Posts Tagged ‘learning’

Learning Presence

September 12, 2013

We must be willing to let go of the life we have planned, so as to accept the life that is waiting for us. Joseph Campbell

My fingertips surprise me when I allow them to translate directly from my soul without filter. When I returned to this blog last week, I responded to a comment from Laurie (Speaking from the Heart ) by saying: “The more I learn, the less I know. I have seen, heard, and felt SO much that all I can say is that I know even less than I knew three years ago because my learning has far exceeded my knowledge. Now I have to go write a blog about that.”

So, here I am . . . writing a blog about that—the more I learn, the less I know.

At the age of four or five, I was complete. I knew everything I needed to know. My memories of that time are curled up in an idyllic cloud of nested satisfaction. During that brief period in my life, I had no worries about the past or the future. I was totally caught up in the present and that was enough.

Life happened and the world caught me in its grip of reminiscence and anticipation. Consequences began to haunt me. The future held shadows that foretold of events to come.

Learning became a cognitive process that created more questions. Half a century later, I stand at the edge of knowledge cliff facing a vast emptiness of unknowing.

I have learned that I often get what I have asked for only to find out that I have asked for something that is not good for me.

I have learned that no one is really in charge of life here on earth except the laws of physics and nature.

I have learned that we create our existence.

I have learned that nothing has to happen and everything will.

What I don’t know is how to put what is best for me first.

What I don’t know is how to help others see that we can only be in charge of ourselves and if we just do that, we might cause less harm to others.

What I don’t know is how to create a daily existence that is based on everything I write about here.

What I don’t know is how to let nothing happen.

I am learning ever . . . so . . . slowly . . . that if I just watch my life and live from my true presence, something will happen.

And it might be better than what I had planned.

©2013 Barbara L. Kass

The presence of . . . data analysis?

September 30, 2010

It is Saturday evening and January is visiting. She is now in the third grade and packs a book with her wherever she goes.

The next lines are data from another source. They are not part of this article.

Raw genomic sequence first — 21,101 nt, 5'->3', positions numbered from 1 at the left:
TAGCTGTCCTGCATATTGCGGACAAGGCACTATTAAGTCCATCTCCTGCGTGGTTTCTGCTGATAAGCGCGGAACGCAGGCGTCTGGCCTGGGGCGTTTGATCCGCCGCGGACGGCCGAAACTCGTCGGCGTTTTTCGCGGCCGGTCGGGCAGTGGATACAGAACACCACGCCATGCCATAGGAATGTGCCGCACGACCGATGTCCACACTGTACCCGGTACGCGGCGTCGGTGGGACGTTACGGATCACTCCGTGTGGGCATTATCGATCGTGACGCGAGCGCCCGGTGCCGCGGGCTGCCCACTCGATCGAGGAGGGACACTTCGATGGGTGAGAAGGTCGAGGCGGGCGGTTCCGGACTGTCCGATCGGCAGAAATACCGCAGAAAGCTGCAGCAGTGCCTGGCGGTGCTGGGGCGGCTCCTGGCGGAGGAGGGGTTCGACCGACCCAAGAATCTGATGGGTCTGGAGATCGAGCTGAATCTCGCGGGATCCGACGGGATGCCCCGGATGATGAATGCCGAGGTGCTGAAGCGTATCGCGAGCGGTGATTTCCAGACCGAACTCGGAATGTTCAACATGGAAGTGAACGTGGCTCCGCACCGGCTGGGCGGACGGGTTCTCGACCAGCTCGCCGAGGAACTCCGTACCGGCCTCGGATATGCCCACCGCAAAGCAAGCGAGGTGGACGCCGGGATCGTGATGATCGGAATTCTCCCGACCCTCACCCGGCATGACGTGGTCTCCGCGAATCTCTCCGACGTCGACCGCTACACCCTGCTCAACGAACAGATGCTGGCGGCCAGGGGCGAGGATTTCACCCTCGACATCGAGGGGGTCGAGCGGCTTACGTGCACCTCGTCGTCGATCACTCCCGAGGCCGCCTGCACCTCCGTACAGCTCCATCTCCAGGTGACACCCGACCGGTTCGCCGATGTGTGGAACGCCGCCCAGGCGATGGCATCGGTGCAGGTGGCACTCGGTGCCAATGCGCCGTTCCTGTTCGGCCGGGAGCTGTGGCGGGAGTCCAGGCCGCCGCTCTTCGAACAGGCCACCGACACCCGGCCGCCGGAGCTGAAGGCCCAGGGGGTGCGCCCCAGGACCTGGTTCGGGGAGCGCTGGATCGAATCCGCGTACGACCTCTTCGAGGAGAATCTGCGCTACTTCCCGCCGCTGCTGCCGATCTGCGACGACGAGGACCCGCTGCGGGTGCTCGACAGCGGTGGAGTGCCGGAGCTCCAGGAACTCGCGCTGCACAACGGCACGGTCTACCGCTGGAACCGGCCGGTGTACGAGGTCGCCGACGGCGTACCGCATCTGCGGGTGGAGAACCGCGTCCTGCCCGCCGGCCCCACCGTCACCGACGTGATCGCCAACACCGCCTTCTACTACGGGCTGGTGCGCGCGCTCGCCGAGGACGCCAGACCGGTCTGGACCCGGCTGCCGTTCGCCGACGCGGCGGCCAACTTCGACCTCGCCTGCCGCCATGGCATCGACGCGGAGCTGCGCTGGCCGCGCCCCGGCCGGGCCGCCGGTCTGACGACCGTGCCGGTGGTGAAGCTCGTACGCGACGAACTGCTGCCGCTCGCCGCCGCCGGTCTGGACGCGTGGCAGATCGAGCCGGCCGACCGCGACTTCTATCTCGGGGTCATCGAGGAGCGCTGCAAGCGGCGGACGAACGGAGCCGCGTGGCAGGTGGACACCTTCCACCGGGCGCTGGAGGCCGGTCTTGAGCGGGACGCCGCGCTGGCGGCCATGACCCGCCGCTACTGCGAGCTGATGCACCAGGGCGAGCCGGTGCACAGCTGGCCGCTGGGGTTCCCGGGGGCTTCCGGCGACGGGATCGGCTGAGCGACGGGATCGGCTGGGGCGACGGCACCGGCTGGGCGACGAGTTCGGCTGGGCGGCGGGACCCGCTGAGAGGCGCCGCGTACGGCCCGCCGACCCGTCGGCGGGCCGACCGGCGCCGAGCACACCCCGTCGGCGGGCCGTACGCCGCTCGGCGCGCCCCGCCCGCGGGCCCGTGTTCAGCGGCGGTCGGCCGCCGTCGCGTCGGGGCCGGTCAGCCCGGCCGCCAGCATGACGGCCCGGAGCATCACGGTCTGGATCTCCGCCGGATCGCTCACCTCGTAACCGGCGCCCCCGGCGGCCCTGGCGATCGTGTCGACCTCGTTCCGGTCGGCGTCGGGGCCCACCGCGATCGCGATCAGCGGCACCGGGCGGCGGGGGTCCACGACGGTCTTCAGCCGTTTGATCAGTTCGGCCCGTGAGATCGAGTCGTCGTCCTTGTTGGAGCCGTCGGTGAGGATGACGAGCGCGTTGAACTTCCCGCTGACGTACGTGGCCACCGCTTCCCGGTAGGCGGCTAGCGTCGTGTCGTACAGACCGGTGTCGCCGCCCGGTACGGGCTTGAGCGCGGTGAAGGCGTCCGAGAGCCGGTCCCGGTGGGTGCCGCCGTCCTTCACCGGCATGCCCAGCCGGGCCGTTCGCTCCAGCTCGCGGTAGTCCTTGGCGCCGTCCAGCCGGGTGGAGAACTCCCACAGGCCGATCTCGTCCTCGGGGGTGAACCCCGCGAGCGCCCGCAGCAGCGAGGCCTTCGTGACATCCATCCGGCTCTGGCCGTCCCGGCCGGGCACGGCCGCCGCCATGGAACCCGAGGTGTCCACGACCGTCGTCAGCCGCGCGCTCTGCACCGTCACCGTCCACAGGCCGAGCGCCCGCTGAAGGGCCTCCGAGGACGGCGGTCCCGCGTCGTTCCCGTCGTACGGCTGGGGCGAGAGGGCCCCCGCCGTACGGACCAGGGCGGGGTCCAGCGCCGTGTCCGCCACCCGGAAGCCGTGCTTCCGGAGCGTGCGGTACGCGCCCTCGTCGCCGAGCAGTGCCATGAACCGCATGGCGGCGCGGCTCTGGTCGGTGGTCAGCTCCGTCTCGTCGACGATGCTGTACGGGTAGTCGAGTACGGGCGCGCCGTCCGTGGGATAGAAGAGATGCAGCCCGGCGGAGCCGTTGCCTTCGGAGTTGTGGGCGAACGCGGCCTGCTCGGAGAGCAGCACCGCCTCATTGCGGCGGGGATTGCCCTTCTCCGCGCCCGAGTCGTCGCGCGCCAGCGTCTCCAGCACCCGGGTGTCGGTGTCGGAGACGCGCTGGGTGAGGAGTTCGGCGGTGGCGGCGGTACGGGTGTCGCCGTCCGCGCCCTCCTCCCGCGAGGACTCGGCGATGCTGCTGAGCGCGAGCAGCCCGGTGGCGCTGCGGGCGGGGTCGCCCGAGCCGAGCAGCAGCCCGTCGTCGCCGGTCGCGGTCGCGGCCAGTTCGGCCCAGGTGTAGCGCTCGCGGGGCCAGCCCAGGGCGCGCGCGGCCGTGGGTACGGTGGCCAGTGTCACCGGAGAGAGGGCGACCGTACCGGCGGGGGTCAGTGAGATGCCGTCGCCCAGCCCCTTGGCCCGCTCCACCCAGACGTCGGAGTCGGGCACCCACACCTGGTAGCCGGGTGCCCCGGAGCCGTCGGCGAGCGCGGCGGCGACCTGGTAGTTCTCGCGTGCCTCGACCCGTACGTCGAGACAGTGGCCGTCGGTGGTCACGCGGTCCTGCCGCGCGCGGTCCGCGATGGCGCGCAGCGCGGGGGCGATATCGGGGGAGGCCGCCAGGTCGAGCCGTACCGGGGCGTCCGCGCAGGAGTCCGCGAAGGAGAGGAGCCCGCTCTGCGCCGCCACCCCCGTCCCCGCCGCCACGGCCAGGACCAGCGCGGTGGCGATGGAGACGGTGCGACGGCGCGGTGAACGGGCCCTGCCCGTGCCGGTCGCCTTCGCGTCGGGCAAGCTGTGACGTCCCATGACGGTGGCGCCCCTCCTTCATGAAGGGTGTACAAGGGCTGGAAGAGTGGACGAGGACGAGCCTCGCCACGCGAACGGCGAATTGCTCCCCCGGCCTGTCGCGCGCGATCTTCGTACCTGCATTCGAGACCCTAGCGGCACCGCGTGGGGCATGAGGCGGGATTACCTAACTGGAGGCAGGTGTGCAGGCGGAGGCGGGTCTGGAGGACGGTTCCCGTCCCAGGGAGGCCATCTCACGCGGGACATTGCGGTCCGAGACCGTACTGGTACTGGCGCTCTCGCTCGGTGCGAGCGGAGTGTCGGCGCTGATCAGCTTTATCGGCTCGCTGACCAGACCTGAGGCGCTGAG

We sit down to dinner and ask her: “So, January, how are things in the third grade?”

“Great,” she says.

“Are you learning a lot?”

She nods vigorously because her mouth is full of chicken.

“What are you learning right now?

January swallows and says, “Data analysis.”

The fork with my food on it stops halfway to my mouth. Data analysis?

“Data analysis?” I say out loud. But you are only in the third grade! (I say this only to myself.)

“Yes.”

I am still disbelieving so I say, “What kind of data analysis?”

I get the perfunctory 8-year-old eye roll which tells me I must be a real dummy but January is too polite to say so.

“You know, Grandma. It is where you take numbers and put them on a chart or a graph to tell you what the numbers mean.”

Oh.

But you are only in the third grade, I scream inside my head. When I was in the third grade, we had just finished addition and subtraction and were beginning to learn multiplication and division. Then I remembered that last year, in the second grade, January was already learning how to add, subtract, multiply, and divide fractions (something I still occasionally have to look up the rules for . . . especially that dividing thing). I don’t think I even heard the word “data” much less connected with “analysis” until I was in high school.

While my befuddled brain is still trying to reconcile this information, January says, “And I’m taking keyboarding, too.”

Keyboarding? Now, I know I am ancient. Keyboarding (aka typing) was definitely a high school subject.

The accelerated life skills programming going on becomes clear. Our lives are evolving faster than our skill sets can keep up with them and January is riding that wave of evolutionary learning. She is not in an advanced or gifted class. She is in a standard third-grade public school class, but she already uses a computer regularly and, like most children I know, can figure out any remote control device.

She was born into the mainstream of a technological society and her brain has the capacity to absorb data and transform it into life skills that meet the demands of that society. Someone is looking into the future and asking the question, “What will we need to learn now so that we will be ready?”

While I make every effort to live in the present, humans are gifted with foresight, and we should all be asking ourselves that question: what is it that I need to learn now to meet the demands of my life tomorrow?

©Barbara L. Kass